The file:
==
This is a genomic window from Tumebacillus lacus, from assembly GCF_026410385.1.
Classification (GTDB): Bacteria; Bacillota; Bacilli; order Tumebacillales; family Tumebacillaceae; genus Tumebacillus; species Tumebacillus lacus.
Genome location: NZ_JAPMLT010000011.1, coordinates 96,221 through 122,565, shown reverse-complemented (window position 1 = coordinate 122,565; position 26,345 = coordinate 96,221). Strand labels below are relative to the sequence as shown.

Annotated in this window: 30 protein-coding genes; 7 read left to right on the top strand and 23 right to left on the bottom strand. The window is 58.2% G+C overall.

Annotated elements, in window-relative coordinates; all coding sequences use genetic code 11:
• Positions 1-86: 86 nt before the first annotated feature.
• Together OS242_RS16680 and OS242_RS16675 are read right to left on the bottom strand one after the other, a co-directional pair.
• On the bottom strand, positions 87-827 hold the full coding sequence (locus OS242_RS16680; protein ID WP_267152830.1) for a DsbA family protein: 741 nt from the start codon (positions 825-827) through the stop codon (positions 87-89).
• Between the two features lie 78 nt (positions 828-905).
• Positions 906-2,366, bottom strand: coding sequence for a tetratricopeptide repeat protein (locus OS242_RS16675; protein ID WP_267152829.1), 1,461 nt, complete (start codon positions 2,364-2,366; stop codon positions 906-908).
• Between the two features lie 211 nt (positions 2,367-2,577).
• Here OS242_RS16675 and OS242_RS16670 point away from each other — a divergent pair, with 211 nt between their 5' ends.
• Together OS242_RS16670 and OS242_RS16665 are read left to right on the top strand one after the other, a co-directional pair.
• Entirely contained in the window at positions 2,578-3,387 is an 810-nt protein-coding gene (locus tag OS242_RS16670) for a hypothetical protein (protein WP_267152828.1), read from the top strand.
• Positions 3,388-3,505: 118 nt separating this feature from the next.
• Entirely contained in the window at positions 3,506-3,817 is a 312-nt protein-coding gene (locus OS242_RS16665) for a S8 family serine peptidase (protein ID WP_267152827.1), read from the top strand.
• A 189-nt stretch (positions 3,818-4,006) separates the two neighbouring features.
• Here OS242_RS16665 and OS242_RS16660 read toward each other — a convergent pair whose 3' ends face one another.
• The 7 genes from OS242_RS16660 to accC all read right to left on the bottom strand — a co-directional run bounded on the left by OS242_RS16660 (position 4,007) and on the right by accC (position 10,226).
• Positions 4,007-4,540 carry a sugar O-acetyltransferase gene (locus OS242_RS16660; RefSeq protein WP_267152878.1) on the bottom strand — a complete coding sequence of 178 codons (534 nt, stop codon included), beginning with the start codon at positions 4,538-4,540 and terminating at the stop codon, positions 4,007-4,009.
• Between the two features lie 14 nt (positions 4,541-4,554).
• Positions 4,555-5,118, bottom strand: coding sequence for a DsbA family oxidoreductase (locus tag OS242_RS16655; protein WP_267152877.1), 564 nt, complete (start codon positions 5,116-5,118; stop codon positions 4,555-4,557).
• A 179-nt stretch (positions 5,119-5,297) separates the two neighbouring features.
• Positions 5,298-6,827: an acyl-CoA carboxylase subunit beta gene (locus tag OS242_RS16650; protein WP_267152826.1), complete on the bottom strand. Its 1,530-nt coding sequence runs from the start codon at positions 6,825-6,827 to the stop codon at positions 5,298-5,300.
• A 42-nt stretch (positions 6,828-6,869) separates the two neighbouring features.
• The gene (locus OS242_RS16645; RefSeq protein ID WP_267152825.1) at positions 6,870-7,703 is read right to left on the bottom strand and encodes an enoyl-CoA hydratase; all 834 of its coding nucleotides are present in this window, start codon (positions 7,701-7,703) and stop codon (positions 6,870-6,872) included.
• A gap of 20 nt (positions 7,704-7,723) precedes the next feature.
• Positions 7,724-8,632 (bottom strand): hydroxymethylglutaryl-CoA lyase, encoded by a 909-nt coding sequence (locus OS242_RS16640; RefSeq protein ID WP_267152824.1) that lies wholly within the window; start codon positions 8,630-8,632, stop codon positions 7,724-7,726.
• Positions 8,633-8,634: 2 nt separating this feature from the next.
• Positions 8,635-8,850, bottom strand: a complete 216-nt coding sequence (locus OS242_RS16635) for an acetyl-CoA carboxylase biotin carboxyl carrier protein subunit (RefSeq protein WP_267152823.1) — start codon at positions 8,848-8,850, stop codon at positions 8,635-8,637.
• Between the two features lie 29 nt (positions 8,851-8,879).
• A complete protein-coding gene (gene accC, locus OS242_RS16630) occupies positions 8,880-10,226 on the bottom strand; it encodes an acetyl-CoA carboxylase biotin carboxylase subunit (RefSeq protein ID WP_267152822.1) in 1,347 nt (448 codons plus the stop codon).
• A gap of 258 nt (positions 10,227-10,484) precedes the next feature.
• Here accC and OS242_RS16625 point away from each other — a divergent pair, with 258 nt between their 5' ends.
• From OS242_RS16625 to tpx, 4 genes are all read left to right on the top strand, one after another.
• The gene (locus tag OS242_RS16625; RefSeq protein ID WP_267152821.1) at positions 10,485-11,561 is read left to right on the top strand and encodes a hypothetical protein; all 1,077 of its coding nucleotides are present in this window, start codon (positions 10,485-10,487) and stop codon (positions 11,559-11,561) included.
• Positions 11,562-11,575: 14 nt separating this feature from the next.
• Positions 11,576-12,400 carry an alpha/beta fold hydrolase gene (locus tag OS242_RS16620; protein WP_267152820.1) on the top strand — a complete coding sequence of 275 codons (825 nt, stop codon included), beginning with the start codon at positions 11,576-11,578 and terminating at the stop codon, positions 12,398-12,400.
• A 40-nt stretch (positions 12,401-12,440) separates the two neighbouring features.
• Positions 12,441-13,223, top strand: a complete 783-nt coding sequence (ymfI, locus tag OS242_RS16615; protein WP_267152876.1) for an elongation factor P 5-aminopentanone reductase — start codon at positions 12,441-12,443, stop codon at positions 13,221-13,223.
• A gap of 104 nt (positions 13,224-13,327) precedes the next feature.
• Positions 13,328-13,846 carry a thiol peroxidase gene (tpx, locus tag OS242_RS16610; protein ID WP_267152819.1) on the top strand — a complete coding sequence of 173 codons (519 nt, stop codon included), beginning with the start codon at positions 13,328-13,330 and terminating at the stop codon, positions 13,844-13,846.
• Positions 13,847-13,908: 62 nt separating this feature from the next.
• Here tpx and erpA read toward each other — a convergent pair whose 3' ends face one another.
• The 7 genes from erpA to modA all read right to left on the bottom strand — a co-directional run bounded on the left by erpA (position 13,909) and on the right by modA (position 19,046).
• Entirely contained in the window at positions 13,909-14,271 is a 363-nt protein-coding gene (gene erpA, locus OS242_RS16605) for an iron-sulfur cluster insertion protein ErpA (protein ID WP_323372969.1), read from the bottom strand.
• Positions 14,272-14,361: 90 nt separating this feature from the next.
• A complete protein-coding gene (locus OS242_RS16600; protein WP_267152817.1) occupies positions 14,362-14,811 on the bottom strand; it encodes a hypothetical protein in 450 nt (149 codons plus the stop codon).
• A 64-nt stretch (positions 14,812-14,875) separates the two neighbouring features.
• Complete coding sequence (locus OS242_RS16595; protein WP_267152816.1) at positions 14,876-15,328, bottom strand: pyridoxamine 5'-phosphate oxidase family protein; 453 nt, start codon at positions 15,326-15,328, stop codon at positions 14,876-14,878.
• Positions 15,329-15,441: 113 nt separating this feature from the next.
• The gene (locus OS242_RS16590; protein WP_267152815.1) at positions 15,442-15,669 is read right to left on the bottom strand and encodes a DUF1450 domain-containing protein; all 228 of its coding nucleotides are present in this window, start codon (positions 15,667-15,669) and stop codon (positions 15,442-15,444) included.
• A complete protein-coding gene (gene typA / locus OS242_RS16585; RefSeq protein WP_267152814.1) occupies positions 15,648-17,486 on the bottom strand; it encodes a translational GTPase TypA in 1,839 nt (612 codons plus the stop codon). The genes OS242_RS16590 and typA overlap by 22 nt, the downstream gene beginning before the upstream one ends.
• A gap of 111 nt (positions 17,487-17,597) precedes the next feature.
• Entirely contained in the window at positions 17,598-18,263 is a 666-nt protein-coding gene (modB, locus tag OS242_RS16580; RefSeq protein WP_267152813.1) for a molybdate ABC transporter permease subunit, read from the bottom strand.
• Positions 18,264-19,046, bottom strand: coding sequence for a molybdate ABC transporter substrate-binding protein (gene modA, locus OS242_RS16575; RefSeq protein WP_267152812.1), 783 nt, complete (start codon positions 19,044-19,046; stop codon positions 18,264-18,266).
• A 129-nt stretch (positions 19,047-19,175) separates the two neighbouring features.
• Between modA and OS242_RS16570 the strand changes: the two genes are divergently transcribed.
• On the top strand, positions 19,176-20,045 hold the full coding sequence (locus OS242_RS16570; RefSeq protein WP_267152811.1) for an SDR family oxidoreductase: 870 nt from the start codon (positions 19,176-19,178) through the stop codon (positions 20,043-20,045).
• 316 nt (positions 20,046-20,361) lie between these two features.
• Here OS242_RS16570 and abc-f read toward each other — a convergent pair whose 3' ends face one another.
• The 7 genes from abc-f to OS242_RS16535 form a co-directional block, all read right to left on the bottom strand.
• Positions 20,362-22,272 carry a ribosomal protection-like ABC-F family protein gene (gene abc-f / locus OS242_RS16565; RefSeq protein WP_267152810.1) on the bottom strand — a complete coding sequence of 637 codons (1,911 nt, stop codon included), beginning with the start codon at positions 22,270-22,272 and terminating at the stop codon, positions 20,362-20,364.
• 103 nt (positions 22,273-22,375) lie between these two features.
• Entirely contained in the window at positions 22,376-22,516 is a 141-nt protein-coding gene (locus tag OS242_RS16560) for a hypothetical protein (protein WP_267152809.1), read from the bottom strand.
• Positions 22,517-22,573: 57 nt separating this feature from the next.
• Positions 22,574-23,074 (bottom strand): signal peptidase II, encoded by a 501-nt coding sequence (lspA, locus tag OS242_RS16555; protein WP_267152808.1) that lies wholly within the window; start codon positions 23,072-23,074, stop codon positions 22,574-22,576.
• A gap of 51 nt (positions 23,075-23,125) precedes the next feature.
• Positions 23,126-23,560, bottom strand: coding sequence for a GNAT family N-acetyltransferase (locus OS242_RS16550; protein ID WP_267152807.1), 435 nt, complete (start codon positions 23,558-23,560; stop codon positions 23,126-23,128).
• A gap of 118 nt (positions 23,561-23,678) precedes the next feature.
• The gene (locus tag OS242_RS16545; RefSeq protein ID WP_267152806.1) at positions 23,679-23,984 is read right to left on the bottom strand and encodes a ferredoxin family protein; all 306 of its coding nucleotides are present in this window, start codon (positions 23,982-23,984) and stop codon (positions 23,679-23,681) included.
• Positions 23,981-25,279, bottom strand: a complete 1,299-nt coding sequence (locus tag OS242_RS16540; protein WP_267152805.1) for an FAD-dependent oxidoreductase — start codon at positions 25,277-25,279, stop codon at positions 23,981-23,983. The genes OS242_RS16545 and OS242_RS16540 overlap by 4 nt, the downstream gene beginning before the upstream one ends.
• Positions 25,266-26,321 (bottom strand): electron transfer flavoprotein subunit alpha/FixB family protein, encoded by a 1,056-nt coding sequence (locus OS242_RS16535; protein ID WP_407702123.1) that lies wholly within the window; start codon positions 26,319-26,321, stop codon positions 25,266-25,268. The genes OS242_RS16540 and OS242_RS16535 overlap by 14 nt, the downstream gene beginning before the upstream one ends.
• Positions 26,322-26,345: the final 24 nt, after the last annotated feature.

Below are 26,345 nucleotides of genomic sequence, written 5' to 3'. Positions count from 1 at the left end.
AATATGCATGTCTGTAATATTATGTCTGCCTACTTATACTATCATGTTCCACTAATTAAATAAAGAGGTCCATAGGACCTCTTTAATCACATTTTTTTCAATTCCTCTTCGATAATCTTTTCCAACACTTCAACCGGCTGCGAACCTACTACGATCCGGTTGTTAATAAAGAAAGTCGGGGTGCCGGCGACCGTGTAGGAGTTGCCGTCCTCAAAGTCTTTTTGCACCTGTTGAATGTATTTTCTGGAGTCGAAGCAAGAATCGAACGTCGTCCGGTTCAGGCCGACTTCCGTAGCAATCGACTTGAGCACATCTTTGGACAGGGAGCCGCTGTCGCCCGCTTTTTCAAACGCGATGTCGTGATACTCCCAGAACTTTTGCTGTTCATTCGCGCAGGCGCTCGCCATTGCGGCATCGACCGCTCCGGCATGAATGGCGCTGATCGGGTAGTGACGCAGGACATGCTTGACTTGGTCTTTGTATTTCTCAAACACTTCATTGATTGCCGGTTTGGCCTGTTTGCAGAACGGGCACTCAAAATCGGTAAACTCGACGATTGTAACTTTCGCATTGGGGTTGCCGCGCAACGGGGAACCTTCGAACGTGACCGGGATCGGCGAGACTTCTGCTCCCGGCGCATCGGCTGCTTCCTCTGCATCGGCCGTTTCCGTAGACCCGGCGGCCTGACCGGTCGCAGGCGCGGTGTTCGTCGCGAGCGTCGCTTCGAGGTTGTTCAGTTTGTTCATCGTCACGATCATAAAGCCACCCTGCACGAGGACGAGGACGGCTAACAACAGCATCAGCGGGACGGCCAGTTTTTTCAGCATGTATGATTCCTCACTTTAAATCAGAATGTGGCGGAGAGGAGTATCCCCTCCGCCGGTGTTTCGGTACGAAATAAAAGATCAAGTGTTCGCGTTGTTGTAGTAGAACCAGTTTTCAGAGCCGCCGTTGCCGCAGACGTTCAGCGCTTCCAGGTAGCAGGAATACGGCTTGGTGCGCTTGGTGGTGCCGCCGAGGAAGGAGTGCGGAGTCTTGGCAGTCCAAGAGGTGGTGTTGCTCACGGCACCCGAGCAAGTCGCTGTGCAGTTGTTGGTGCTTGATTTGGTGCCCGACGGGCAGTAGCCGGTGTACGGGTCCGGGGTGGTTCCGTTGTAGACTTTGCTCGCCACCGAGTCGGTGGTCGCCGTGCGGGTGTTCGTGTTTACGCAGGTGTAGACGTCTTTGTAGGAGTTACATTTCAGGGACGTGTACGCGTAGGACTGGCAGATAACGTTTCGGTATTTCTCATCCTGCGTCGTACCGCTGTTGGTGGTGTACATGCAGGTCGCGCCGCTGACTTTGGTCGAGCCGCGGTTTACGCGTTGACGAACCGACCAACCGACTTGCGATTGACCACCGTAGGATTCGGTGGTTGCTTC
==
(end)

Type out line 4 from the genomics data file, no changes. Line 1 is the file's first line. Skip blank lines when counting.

Annotated in this window: 30 protein-coding genes; 7 read left to right on the top strand and 23 right to left on the bottom strand. The window is 58.2% G+C overall.